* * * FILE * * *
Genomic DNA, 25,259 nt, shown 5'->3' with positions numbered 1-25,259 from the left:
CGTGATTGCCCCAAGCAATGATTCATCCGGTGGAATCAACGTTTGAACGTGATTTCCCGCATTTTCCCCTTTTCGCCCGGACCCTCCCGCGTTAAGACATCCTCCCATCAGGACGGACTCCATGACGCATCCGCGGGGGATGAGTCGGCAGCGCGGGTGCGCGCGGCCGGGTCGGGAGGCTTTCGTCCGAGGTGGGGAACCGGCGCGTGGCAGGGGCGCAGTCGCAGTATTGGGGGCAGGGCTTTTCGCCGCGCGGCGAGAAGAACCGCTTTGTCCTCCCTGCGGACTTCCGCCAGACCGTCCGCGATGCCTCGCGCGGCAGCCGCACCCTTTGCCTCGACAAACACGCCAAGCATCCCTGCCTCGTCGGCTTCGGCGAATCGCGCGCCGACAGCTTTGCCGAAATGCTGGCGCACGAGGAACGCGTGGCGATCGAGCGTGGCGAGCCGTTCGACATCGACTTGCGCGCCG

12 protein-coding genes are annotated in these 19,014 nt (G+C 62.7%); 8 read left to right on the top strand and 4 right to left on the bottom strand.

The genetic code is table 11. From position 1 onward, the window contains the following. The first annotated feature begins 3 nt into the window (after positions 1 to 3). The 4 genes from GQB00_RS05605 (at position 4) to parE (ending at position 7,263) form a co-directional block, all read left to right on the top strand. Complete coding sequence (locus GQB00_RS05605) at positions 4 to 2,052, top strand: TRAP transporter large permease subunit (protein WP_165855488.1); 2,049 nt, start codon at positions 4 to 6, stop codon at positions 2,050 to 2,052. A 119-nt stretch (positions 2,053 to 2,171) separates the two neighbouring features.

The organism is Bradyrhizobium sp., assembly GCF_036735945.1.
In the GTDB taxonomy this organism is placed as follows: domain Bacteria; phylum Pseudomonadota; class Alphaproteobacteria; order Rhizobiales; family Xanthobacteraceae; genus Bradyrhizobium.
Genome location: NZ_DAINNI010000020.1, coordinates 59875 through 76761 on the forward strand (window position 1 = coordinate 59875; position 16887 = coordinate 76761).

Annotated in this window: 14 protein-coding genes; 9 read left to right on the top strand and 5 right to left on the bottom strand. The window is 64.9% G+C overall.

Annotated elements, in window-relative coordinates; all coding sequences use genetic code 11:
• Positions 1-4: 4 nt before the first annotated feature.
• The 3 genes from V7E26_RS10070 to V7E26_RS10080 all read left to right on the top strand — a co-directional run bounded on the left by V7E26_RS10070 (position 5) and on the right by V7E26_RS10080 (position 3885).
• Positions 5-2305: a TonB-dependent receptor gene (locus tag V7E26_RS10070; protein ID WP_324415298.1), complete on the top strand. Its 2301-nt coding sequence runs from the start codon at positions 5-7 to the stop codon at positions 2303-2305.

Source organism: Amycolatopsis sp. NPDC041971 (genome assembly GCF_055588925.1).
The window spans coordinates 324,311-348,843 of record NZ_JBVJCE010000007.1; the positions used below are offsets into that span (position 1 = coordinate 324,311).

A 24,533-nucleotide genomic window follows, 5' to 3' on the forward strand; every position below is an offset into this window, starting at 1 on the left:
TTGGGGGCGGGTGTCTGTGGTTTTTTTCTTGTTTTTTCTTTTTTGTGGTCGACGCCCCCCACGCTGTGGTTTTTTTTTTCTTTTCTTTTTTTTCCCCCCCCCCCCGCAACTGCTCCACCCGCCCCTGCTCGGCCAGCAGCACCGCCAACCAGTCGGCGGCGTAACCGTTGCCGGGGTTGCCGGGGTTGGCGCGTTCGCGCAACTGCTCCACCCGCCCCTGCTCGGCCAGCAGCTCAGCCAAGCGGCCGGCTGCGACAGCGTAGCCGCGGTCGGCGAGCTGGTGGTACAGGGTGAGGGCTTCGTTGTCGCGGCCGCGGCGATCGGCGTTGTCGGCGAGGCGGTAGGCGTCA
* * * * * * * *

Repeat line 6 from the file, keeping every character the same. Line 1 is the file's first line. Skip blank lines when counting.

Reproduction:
In the GTDB taxonomy this organism is placed as follows: domain Bacteria; phylum Pseudomonadota; class Alphaproteobacteria; order Rhizobiales; family Xanthobacteraceae; genus Bradyrhizobium.